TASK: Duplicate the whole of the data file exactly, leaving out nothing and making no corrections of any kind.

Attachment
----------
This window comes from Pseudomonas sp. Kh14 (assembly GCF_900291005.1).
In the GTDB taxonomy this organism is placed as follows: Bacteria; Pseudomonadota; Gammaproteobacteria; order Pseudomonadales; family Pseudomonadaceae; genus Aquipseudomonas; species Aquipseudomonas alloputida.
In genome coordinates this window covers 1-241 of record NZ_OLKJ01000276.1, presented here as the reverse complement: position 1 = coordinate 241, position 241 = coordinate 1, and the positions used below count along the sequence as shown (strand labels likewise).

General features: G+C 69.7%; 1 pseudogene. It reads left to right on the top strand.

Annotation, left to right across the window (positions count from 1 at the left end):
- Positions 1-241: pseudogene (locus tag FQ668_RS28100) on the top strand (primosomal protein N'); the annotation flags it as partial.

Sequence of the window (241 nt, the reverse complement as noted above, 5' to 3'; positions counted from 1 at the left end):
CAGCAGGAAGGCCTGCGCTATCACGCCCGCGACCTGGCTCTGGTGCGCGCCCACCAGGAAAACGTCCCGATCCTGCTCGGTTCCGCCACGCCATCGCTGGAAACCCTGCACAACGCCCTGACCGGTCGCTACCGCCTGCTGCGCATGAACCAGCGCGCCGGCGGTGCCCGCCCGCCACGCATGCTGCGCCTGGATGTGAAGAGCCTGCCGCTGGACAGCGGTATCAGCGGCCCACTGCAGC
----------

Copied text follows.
This window comes from Pseudomonas sp. Kh14 (assembly GCF_900291005.1).
In the GTDB taxonomy this organism is placed as follows: Bacteria; Pseudomonadota; Gammaproteobacteria; order Pseudomonadales; family Pseudomonadaceae; genus Aquipseudomonas; species Aquipseudomonas alloputida.
In genome coordinates this window covers 1-241 of record NZ_OLKJ01000276.1, presented here as the reverse complement: position 1 = coordinate 241, position 241 = coordinate 1, and the positions used below count along the sequence as shown (strand labels likewise).

General features: G+C 69.7%; 1 pseudogene. It reads left to right on the top strand.

Annotation, left to right across the window (positions count from 1 at the left end):
- Positions 1-241: pseudogene (locus tag FQ668_RS28100) on the top strand (primosomal protein N'); the annotation flags it as partial.

Sequence of the window (241 nt, the reverse complement as noted above, 5' to 3'; positions counted from 1 at the left end):
CAGCAGGAAGGCCTGCGCTATCACGCCCGCGACCTGGCTCTGGTGCGCGCCCACCAGGAAAACGTCCCGATCCTGCTCGGTTCCGCCACGCCATCGCTGGAAACCCTGCACAACGCCCTGACCGGTCGCTACCGCCTGCTGCGCATGAACCAGCGCGCCGGCGGTGCCCGCCCGCCACGCATGCTGCGCCTGGATGTGAAGAGCCTGCCGCTGGACAGCGGTATCAGCGGCCCACTGCAGC